Market research doesn’t have to be complicated and expensive. This article discusses how using tools and resources currently available to you can prove to be the most effective method for getting started.
Despite myths you may have heard about the complexity and high cost of conducting market research, Vistage Associate Kelly Allan and Margaret Morgan of Kelly Allan Associates Ltd. say research can be conducted both cost effectively and efficiently.
Three Important Questions to Ask
Margaret, who works as a resource to upper management executives, suggests you ask yourself this important trio of questions before hiring a market research firm:
- If you magically got the information you need gratis tomorrow, what would you do differently in your company?
- Why would this particular piece of information give you the confidence to make a specific change rather than choosing an alternative?
- Are you sure this information isn’t already available somewhere in your organization?
“The sad truth is that most firms hire expensive outside assistance to get information they could get for free within their organization,” Margaret emphasizes. “Since they couldn’t extricate the information from the clutches of the company’s computer system, they pay for it instead in the form of market research.
Reasons Not to Conduct Market Research
Market research obviously is not appropriate for all situations. Margaret gives two useful reasons for not conducting extensive market research:
- You already know the answer, but you don’t want to act on it. Instead, you commission an expensive survey to acceptably rationalize delaying action for at least six months. With any luck, the company will have reorganized so the results no longer will be valid, or the results will be so vague you can interpret them to validate staying on the same path.
- You need a number or a quota to prove a point, hold on to a piece of turf, get elected or get a bonus.So, you hire someone with impressive credentials to get that number or demonstrate that quota for you.
Guidelines for Conducting Market Research
“Most organizations have the information they need at their fingertips and don’t even realize it,” explains Kelly. When do you need a statistical survey and when will a rough idea do? There is no simple answer, but here are some guidelines:
- Most organizations have more information stored than they realize. If you can take information you already have and get your answer by putting it on a simple chart or basic graph, you do not need to undertake the time, trouble and expense of a statistical survey. Do not pay for information you already have.
- Are you listening to the right people within your organization? Very often when faced with a problem, you assume that only people “like us” can solve it. Often that problem is knotty, only because the organization is entrenched in assumptions. What is difficult for you may be simple and straightforward to your custodial staff, your security personnel, your mailroom clerks or other staff.
How do you know if the information you’re seeking is critical?
This step is often skipped. If you cannot answer the question, “How would we know whether this information makes a positive difference to our business?” you are probably wasting money by conducting market research.”Remember that a statistical survey can’t predict the future — that’s your job — but it can tell you a great deal about the past or a point in time that will assist you in predicting the future,” concludes Kelly.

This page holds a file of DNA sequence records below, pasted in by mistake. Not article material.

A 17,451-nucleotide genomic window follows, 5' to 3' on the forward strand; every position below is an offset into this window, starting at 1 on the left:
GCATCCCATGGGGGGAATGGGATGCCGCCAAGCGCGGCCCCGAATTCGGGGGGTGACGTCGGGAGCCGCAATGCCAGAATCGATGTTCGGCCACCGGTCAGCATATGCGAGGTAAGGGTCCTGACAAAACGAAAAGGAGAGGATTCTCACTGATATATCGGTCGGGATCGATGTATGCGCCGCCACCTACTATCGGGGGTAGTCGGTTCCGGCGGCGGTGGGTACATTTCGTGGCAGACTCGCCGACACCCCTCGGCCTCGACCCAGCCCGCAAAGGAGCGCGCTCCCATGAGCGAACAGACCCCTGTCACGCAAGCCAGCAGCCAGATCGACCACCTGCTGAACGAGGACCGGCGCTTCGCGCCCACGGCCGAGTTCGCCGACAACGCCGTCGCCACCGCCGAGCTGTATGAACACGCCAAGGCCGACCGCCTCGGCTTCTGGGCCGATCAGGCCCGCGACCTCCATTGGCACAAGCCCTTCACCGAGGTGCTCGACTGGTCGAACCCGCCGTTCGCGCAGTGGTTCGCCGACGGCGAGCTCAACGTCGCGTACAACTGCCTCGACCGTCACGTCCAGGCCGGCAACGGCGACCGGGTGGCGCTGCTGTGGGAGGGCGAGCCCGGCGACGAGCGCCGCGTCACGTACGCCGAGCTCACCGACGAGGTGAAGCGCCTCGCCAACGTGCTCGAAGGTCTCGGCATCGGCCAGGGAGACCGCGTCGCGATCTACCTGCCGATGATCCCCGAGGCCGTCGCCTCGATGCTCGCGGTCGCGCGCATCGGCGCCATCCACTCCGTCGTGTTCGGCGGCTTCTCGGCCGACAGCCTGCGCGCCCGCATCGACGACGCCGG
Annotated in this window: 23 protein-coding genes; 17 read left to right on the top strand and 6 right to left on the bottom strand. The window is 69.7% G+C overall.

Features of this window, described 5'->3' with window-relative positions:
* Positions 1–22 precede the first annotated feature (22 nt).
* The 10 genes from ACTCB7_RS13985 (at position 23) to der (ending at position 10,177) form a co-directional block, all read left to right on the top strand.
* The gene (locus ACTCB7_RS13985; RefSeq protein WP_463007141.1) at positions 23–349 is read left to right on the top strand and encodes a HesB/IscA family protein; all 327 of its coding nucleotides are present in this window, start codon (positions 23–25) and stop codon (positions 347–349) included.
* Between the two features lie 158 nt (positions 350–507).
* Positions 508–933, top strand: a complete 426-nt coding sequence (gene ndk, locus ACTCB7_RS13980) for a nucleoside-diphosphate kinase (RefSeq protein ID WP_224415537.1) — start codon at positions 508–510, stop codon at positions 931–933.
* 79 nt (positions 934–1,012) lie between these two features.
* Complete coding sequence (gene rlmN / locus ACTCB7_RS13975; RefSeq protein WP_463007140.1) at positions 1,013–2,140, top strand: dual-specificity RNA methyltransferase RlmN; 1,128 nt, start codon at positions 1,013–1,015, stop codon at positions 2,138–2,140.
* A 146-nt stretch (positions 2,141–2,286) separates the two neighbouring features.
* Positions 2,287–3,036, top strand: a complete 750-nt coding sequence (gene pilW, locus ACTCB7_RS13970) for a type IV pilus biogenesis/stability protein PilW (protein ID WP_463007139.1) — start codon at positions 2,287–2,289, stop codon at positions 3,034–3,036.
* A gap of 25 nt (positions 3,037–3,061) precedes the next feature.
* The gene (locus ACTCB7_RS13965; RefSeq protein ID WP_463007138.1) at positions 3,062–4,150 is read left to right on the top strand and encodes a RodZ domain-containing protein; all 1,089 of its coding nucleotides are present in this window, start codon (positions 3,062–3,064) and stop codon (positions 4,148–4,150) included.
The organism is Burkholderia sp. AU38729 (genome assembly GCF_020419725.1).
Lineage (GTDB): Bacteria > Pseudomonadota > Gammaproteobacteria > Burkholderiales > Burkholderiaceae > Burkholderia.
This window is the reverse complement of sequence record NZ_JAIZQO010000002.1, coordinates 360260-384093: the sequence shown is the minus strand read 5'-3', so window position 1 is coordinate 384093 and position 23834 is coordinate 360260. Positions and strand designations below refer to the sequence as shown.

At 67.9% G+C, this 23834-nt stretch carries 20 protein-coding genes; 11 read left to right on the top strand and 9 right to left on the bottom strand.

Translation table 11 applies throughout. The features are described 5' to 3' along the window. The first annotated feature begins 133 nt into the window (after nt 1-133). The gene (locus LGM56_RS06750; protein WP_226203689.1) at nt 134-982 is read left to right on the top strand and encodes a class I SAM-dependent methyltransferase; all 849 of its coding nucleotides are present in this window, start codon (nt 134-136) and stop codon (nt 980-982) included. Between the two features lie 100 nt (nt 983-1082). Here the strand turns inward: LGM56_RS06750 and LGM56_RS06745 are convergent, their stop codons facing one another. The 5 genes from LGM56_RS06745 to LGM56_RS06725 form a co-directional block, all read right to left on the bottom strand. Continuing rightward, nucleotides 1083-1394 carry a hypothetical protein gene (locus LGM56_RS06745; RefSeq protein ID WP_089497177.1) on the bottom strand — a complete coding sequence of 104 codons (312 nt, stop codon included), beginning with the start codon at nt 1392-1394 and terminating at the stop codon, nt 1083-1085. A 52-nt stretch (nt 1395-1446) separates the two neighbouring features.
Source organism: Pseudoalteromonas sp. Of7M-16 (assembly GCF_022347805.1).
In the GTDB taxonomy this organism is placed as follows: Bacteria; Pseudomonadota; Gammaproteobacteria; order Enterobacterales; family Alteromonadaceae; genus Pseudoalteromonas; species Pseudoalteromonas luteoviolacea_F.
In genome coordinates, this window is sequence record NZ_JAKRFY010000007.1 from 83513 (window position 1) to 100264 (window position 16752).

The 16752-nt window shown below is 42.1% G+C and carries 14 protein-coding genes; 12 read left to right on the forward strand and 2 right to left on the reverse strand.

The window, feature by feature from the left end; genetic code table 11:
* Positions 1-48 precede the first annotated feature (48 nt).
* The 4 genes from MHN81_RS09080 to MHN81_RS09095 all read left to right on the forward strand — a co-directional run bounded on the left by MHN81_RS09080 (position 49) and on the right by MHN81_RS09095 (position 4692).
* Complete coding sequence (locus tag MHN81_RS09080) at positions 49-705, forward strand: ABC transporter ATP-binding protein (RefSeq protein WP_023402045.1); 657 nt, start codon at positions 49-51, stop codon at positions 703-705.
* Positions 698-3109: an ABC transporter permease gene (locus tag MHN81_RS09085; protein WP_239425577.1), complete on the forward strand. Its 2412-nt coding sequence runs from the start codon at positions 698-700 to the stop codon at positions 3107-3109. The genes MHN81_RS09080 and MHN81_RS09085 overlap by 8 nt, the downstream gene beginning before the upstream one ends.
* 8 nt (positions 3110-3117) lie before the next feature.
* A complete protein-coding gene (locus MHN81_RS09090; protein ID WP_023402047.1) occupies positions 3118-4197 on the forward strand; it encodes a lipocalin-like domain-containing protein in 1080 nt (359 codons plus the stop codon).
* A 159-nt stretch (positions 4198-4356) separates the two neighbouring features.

Myths About Market Research
The following are six of Kelly and Margaret’s favorite misconceptions about market research:
- Market research requires a Ph.D. in higher mathematics and should be carried out only by experts who charge large fees.
- Good market research is always expensive and rarely understandable (i.e., if it’s not expensive, complicated and extensive, it can’t be useful to your business).
- To understand what you need to know, you have to survey all the people on your customer/prospect list.
- Since good market research is expensive, complicated and often impossible to evaluate, you don’t need to conduct research. It’s OK to go with a seat-of-the-pants approach: “I know my people and I know my customers.”
- Non-professionals should not attempt a random sample because they cannot reliably handle a table of random numbers or hand-held computer random number generator because: 1) it’s too complicated 2) your organization has a deeply entrenched cultural allergy to them.
- It is perfectly acceptable to select a sample from your customer base by an incantational method to get a “sort of” random sample that will give you the holiest of all marketing research goals–a representative sample.
Truths About Market Research
Fortunately, the reality of market research is much easier to deal with. Kelly explains:
- Market research does not have to be prohibitively expensive.
- You do not need to be an expert to conduct or understand the results of market research.
- Even if you decide to hire an expert, you do need to be an integral part of the process.
- You do not need to survey everyone on your list to get the information you want.
- Market research can make a difference to your success.
Kelly L. Allan is founder and senior associate of Kelly Allan Associates Ltd., a Columbus, Ohio-based virtual company with 15-plus associates. He has been in business since 1974 and is a management-consultant columnist for the 35-newspaper chain American Cities Business Journal. Kelly also has published articles, commentary and letters in a variety of journals and magazines including Fast Company, Personnel Journal, Marketing News and Inc. Margaret Morgan consults with CEOs and boards of directors. She worked closely with Dr. W. Edwards Deming, and is an expert in statistical methodology and quality management.